The Violence Economy

The only victors are the ones who get the spoils.

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One of the best ways to completely shut down conversation at a party, I have found, is to drop the term “military-industrial complex” into conversation. At best, you’ll get one bite, which will inevitably result in you being locked into a contentious conversation with one other person while the rest of the people around you find more pleasant and interesting things to talk about. At worst, no one responds, but you plow ahead anyway, and end up wasting five minutes of everyone’s time explaining the R&D process behind Lockheed Martin’s new type of Hellfire missile that has swords inside it instead of explosives.

Unfortunately, none of us go to parties anymore, so this will be a blog about the military-industrial complex.

It takes an enormous number of people to fight a war. In the 21st century the logistics behind how to kill people at scale have gotten very complicated, and doing so requires a truly staggering number of people whose jobs are not, strictly, killing-based. You would be forgive for thinking that most of these support jobs are performed by U.S. servicemembers, considering the past 19 years of aggressive veneration of anyone who has ever worn multicam pants. They are not.

In Iraq, Afghanistan, and all of the other countries where the U.S. operates bases or houses its soldiers, including at home in America, a large amount of the labor is performed by “civilian contractors” working for private military companies (or PMCs). This is an aspect of war and of capitalism that does not get very much attention in my opinion. (This is also about the point where most of the other party guests would be moving away from me or “going to refresh their drink.”)

The idea behind this is that by outsourcing various tasks related to killing people to civilian companies, the government can save some money and kill people for cheaper. Unfortunately, according to a new report issued by Brown University’s Costs of War project, it does not work this way. Brown’s researchers found that outsourcing aspects of American overseas commitments has actually increased overall expenditures on war, largely because a small cabal of private companies controls all of it and uses that power to drive up prices while keeping their own costs low. Go figure!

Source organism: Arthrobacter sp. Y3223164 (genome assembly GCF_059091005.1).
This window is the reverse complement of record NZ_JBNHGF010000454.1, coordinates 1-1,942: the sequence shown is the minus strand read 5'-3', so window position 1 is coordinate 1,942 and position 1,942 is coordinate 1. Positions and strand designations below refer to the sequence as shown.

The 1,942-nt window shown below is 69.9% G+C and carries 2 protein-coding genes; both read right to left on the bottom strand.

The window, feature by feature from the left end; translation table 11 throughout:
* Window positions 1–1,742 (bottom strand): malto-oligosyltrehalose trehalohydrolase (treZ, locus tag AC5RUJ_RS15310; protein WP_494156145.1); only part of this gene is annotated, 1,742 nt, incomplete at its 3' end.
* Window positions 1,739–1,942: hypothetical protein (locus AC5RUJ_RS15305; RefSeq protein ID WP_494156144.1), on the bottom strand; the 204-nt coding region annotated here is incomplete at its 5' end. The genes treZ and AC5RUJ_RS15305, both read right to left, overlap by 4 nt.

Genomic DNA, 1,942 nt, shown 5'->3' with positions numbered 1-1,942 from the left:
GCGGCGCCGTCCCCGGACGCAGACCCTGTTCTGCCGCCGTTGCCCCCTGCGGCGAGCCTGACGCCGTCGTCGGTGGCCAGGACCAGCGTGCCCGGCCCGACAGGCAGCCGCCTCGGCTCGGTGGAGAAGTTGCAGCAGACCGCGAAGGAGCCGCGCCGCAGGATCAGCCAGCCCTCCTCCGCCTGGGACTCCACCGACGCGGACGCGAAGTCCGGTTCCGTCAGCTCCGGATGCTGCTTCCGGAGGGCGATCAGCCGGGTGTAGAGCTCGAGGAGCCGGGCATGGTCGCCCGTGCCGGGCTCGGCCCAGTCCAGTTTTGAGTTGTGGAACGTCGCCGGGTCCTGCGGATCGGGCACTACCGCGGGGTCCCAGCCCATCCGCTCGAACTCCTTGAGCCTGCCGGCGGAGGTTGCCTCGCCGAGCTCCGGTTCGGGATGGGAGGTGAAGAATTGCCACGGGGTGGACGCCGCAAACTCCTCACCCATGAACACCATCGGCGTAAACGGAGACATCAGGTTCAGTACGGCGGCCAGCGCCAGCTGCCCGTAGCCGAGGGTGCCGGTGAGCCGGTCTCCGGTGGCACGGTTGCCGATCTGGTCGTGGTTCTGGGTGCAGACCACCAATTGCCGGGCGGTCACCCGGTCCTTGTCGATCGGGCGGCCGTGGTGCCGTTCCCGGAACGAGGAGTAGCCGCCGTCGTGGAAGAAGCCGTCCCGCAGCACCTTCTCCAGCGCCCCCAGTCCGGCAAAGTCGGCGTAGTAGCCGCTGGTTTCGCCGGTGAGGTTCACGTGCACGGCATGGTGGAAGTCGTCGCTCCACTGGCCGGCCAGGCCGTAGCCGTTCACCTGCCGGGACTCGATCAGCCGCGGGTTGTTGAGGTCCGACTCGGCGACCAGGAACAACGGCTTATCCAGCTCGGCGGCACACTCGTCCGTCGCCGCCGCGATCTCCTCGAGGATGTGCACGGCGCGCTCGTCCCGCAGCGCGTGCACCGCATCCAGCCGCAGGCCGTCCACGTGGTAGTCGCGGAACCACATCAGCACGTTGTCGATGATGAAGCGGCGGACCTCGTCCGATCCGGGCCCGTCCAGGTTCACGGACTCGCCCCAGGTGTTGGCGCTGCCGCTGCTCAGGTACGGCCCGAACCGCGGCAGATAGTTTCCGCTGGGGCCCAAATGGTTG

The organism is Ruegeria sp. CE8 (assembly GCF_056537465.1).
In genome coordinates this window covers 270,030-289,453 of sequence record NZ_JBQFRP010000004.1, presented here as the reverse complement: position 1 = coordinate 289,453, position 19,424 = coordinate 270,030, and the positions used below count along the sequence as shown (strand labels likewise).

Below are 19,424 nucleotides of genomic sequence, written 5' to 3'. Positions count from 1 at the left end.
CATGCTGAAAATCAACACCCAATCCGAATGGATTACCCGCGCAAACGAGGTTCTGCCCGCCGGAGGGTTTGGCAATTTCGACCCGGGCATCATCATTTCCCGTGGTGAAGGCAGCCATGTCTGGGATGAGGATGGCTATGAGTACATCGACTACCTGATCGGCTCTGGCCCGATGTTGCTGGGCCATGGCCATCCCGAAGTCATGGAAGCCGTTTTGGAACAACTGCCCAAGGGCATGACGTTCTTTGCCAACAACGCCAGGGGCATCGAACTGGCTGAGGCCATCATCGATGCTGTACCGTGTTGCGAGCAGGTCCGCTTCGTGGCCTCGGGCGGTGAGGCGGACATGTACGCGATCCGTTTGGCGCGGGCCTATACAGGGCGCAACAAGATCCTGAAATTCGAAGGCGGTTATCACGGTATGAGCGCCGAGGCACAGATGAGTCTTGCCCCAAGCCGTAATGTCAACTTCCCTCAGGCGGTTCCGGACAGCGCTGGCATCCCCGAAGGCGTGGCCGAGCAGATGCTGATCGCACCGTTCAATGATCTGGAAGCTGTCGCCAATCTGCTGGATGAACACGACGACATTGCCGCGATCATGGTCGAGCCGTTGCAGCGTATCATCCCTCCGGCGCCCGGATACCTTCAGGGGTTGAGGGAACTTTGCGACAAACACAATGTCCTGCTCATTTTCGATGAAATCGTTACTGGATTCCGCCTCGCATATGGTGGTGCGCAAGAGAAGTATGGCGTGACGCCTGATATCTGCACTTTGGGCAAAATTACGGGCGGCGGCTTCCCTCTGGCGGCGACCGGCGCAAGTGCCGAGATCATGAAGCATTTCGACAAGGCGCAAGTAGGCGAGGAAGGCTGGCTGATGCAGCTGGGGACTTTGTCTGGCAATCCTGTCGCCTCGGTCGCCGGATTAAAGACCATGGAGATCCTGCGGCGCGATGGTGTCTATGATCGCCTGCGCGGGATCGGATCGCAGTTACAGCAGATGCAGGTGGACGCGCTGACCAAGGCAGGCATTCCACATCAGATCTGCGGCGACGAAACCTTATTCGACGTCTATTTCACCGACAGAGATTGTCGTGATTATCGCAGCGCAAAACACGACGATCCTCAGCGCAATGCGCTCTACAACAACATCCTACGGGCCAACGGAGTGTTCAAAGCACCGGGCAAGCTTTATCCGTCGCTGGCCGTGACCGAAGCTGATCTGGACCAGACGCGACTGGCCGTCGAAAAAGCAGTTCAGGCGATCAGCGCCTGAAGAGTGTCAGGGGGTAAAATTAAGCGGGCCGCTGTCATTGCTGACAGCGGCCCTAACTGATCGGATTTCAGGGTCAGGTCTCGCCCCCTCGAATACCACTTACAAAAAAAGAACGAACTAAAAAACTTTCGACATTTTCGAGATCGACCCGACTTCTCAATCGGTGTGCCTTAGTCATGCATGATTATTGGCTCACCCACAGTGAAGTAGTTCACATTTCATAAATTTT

How they do this is very simple. These companies often hire foreign nationals from developing countries whom they pay very little money to do jobs supporting the U.S. military. Many times, they hire citizens of the “host country” (lol) to do these jobs, and pay them slightly better money than someone would ordinarily make in a country whose economy has been bombed to shit by the people they’re now working for. In 2019, there were 53,000 of these people in the Middle East, compared to 35,000 actual troops, according to the study.

Because these people are now employed in the business of war, many of them die. The Brown study estimates that, since the U.S. invaded Afghanistan in 2001, around 8,000 contractors have died in the “war on terror” — 1,000 more deaths than the 7,000 or so official American military deaths. Brown’s report dubs this process a “camo economy,” used by private companies to obscure the financial and human costs of the war.

Where this practice crosses from economically exploitative and morally corrupt to truly dangerous, in my opinion, is when the actual violence itself becomes outsourced. If you want a perfect example of this you can look at Russia (I know, sorry).